This fact sheet introduces the idea of democracy and explores the key principles of Australia’s democratic system of government. These include individual freedoms, justice, tolerance of opposing ideas and representative government.
What is democracy?
Democracy means rule by the people. The word comes from the ancient Greek words ‘demos’ (the people) and ‘kratos’ (to rule). A democratic country has a system of government in which the people have the power to participate in decision-making.
Each democracy is unique and works in different ways. In some democracies citizens help make decisions directly by voting on laws and policy proposals (direct democracy). In others, like Australia, citizens choose representatives to make decisions on their behalf (representative democracy).
A democracy relies on the participation of citizens. They participate not just by voting, but by getting involved in their community. This might be by joining a charity, a political party or an environmental or community group.
A democratic society is one that works towards the ideals of democracy:
- Respect for individuals, and their right to make their own choices.
- Tolerance of differences and opposing ideas.
- Equity—valuing all people, and supporting them to reach their full potential.
- Each person has freedom of speech, association, movement and freedom of belief.
- Justice—treating everyone fairly, in society and in court.
Australia’s democracy is supported by 4 key ideas:
Democracy key ideas
Parliamentary Education Office (peo.gov.au)
This diagram illustrates the 4 key ideas of Australian democracy:
- Active and engaged citizens—Citizens have a voice and can make changes in society.
- An inclusive and equitable society—We work towards a society where everyone is respected and free.
- Free and franchised elections—We get to stand for election and choose who makes decision on our behalf.
- The rule of law for both citizens and the government—Everyone is equal before the law and must follow the law.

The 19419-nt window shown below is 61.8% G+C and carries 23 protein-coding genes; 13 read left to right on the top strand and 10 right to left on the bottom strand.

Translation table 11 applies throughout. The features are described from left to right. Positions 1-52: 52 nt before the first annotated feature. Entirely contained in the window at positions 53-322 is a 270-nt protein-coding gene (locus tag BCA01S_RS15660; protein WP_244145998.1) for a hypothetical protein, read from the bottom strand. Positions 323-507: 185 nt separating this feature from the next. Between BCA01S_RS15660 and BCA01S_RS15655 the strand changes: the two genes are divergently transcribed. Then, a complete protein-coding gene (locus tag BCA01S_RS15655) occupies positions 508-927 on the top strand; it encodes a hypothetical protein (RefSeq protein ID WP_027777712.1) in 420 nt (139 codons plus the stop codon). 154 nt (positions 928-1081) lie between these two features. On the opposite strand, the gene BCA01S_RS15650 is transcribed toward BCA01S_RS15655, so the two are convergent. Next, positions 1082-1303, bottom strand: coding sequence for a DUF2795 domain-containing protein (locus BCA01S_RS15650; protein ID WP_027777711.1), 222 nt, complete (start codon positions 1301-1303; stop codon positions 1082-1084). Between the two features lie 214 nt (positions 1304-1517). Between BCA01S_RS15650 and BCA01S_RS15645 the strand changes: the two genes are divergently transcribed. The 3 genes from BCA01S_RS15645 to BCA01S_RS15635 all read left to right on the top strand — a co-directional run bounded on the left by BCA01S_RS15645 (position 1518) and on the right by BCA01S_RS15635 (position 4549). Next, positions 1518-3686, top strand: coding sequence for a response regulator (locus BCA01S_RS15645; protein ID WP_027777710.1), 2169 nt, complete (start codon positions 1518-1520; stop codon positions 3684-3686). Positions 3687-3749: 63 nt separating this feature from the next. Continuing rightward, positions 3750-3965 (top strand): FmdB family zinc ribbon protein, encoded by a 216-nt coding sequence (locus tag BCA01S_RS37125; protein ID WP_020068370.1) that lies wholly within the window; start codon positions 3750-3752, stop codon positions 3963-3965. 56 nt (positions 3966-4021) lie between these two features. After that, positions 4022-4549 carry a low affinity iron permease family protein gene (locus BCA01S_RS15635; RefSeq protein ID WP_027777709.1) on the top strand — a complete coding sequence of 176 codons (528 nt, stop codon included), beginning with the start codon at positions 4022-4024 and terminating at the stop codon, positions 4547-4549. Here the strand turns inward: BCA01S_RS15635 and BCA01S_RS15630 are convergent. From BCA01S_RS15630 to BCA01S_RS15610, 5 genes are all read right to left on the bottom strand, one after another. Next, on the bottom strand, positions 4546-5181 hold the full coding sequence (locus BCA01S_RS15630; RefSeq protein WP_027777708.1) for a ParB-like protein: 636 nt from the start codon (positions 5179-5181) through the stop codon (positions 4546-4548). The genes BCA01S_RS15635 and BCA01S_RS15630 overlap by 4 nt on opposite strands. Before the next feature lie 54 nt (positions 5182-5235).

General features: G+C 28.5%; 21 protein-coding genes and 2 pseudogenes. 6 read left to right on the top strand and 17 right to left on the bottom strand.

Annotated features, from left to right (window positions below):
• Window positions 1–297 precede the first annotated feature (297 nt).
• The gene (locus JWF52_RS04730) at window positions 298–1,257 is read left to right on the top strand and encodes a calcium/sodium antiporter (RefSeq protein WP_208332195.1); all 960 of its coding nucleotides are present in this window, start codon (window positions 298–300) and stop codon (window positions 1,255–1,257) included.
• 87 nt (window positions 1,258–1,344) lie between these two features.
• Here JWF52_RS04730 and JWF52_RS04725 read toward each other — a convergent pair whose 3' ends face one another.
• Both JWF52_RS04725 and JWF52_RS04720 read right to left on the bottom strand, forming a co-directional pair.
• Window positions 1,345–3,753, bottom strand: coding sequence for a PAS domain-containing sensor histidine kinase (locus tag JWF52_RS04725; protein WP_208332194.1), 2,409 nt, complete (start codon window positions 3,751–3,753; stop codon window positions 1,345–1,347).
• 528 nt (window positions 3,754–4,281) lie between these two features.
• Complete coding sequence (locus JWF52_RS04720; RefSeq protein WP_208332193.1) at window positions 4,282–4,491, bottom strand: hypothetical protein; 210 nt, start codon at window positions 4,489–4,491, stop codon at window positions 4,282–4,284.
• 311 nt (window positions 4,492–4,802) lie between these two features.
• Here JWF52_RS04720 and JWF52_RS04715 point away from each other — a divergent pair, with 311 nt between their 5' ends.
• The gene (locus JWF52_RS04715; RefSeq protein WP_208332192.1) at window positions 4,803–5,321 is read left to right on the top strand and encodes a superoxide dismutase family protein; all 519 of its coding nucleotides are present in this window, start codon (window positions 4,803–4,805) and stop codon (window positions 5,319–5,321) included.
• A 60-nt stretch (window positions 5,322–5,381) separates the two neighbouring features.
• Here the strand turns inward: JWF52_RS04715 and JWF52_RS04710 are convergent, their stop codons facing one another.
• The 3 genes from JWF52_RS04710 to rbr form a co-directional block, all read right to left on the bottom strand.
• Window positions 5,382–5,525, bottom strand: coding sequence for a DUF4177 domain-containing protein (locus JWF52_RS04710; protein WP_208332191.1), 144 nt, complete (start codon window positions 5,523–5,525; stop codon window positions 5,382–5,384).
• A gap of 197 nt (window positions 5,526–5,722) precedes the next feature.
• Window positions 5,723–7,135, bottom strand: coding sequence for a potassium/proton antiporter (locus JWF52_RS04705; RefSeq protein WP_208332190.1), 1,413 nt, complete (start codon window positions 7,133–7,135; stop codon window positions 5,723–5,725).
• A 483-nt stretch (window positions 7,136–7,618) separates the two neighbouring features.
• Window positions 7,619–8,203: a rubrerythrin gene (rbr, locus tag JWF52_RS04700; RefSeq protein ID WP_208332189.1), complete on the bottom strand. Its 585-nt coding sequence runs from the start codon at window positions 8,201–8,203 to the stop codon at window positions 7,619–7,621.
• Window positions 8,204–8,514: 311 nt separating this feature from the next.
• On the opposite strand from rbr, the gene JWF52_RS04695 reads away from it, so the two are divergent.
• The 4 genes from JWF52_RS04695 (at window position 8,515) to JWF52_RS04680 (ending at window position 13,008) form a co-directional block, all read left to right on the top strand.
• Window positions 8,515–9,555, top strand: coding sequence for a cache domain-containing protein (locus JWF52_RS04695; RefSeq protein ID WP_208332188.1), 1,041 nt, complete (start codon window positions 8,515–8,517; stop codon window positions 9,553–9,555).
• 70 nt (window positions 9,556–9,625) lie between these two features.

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- Constitutional order—the structure and powers of the Australian Parliament are written in the Australian Constitution, which also describes the power of the High Court of Australia to decide if laws abide by the Constitution.
- Liberal democracy—as a nation, we support the development and well-being of individuals.
- Pluralistic society—Australian society is diverse with many different ethnic, racial, religious and social groups all existing together.
- Representative democracy—eligible citizens elect members of parliament to make decisions and laws on their behalf. If citizens do not think their representatives are doing a good job, they can vote for new ones at the next election.
- Respect for and tolerance of opposing ideas—in the Parliament, issues and new laws are debated and the Australian Government is questioned about its work to make sure it is accountable to the Australian people. In society, listening to different points of view and the voices of minorities strengthens our democracy.
- Responsible government—to be in government, a party or coalition of parties must have the support of the majority of members in the House of Representatives. This makes sure the Australian Government is accountable to the Australian Parliament.
What are the benefits of democracy?
- There are ways to resolve different views and conflicts peacefully.
- Respect for human dignity.
- The freedom to act, speak and think freely (as long as it does not stop others doing the same).
- Equality before the law.
- Safe and secure community.
- Good government that is efficient, transparent, responsive and accountable to citizens.
- Ability to hold elected representatives accountable.